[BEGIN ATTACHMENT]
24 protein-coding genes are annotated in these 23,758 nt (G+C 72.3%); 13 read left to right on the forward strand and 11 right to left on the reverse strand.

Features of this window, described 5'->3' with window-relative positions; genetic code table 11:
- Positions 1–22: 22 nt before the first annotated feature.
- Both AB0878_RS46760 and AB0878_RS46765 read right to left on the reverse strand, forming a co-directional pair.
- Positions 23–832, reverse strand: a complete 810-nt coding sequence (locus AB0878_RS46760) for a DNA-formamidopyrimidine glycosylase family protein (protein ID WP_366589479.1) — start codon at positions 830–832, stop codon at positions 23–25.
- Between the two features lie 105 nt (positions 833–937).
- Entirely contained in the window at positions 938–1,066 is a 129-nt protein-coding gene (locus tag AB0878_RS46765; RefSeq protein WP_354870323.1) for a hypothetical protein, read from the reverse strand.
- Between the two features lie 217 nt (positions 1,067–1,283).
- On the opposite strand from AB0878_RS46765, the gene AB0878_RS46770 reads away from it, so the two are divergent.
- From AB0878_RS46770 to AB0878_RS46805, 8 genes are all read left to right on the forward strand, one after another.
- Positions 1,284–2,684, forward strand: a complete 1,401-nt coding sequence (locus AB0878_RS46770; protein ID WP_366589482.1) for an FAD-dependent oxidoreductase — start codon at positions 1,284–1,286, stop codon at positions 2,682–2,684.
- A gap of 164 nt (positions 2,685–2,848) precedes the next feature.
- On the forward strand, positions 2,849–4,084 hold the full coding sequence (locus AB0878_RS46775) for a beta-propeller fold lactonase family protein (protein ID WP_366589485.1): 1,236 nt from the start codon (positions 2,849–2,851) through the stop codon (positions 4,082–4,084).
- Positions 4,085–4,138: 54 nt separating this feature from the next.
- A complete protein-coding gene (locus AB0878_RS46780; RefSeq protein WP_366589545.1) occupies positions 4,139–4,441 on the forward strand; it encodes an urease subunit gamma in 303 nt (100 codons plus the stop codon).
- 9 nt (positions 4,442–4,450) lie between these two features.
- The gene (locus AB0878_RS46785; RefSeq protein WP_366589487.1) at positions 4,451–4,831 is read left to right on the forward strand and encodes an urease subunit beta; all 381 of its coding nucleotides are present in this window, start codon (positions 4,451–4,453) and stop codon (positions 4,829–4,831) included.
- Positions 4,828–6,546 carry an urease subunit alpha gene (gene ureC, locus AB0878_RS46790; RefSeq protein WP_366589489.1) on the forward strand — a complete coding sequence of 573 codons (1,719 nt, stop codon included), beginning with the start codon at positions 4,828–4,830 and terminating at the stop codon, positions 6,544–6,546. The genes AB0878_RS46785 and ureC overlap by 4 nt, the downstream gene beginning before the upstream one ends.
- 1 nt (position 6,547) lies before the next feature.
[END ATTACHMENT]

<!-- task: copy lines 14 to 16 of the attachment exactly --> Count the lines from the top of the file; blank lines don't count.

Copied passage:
- Positions 4,085–4,138: 54 nt separating this feature from the next.
- A complete protein-coding gene (locus AB0878_RS46780; RefSeq protein WP_366589545.1) occupies positions 4,139–4,441 on the forward strand; it encodes an urease subunit gamma in 303 nt (100 codons plus the stop codon).
- 9 nt (positions 4,442–4,450) lie between these two features.